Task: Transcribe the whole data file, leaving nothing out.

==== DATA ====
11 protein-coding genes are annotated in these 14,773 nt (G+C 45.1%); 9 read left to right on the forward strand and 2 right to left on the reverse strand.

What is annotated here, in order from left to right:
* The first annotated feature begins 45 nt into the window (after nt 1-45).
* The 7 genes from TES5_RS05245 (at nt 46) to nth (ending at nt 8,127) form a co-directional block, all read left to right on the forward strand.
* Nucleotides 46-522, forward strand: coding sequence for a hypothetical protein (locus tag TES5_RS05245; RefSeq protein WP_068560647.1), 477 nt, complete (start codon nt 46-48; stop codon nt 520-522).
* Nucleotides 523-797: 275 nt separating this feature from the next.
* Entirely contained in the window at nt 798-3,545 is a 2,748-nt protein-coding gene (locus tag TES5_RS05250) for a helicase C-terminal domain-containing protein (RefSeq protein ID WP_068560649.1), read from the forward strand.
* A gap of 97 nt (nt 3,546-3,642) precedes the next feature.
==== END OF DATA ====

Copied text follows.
11 protein-coding genes are annotated in these 14,773 nt (G+C 45.1%); 9 read left to right on the forward strand and 2 right to left on the reverse strand.

What is annotated here, in order from left to right:
* The first annotated feature begins 45 nt into the window (after nt 1-45).
* The 7 genes from TES5_RS05245 (at nt 46) to nth (ending at nt 8,127) form a co-directional block, all read left to right on the forward strand.
* Nucleotides 46-522, forward strand: coding sequence for a hypothetical protein (locus tag TES5_RS05245; RefSeq protein WP_068560647.1), 477 nt, complete (start codon nt 46-48; stop codon nt 520-522).
* Nucleotides 523-797: 275 nt separating this feature from the next.
* Entirely contained in the window at nt 798-3,545 is a 2,748-nt protein-coding gene (locus tag TES5_RS05250) for a helicase C-terminal domain-containing protein (RefSeq protein ID WP_068560649.1), read from the forward strand.
* A gap of 97 nt (nt 3,546-3,642) precedes the next feature.